A Moment and a Lifetime

The Sunday Sermon:  Third Sunday after Epiphany – January 21, 2018

Scripture:  Mark 1:16-20

A Moment and a Lifetime

We’ll subtitle this morning’s message “A Moment and a Lifetime” for reasons that I trust will be clearer when we’re done, though I hope may already be a bit self-evident after we read our scripture. I want you all, in the moments ahead as I read and “set the stage” for this week’s message, to think about the times in your life when you heard God’s call to follow. Multi-task, now – think while you listen, first for the Word of God.

Read Mark 1:16-20 … The Word of the Lord.

Now, a little bit of set-up. We’re reading, and I’m preaching, from the Gospel of Mark in the weeks ahead. (Lectionary, as it turns out. Go figure …) I’ve always appreciated the brevity in Mark’s writing. Being the earliest Gospel, at least among the four we have canonized, he doesn’t seem to have much need for explanation or “proving” the claims for what would become early Christianity. And, so far in the first chapter, at least, Mark is just reporting “the facts.”

There’s no birth narrative like Matthew and Luke. No angels or dreams. No adoration of shepherds or Magi. No need to explain how Jesus is divine and who he comes to save. Mark assumes his community, and we, know all this. In his Gospel, Jesus’ story begins not with an explanation, but with a proclamation, one that all our Gospel writers get around to, eventually:

Someone is coming who will baptize us with the Holy Spirit.

This one, then, arrives and is baptized, and is claimed by God as Beloved. In Mark, Jesus’ story begins where our own story does, at baptism. The moment at which we recognize, through the promises of parents or sponsors, or in the professions of our own, that God has claimed us. The moment in which it is acknowledged (again by parents and church community or by ourselves) that we, too, are Beloved, that God is pleased with us, too, with humanity, and that because of that, we have some work to do. Parents prepare us as children. We prepare ourselves as youth and young adults.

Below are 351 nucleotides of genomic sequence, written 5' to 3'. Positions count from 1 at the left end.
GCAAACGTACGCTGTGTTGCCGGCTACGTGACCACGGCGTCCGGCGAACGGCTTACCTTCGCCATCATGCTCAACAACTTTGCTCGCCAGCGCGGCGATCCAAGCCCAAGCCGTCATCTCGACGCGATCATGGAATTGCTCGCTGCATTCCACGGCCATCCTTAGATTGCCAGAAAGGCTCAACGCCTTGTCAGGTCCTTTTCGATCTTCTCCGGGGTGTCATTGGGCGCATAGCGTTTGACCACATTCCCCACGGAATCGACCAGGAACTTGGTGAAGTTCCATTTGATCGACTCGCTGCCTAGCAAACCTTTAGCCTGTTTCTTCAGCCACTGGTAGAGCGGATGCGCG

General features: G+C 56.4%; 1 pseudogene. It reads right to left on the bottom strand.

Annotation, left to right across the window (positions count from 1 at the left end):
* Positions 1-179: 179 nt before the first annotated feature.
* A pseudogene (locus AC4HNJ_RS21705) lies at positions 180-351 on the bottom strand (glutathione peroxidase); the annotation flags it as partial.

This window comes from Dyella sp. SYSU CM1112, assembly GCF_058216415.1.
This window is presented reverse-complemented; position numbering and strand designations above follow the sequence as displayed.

Jesus prepares by going out into the wilderness – being “driven out” as it is written. And in two short verses in Mark, Jesus is ready. No long narratives of triadic Satanic questioning intended to address the breadth of the creatures worldly compulsions. And then, in only two more verses, Jesus’ ministry begins. I admit, I miss Luke’s reminder of what we’re supposed to do in chapter four of his Gospel from Jesus’ reading of the Isaiah scroll, but again Mark assumes we don’t need that reminder. “Good news to the poor, release to the captives, sight to the blind, freedom to the oppressed, the proclamation of God’s favor? Do you really need me to explain that to you again? You know what the Lord requires!”

Mark moves right into the call of the first disciples. Fourteen verses into the story, not four chapters into it or not after a journey through the cosmos of time. Fourteen verses and we discover ourselves in God’s story, being called by Jesus to follow him.

Pray with me … (it’s never too late!) …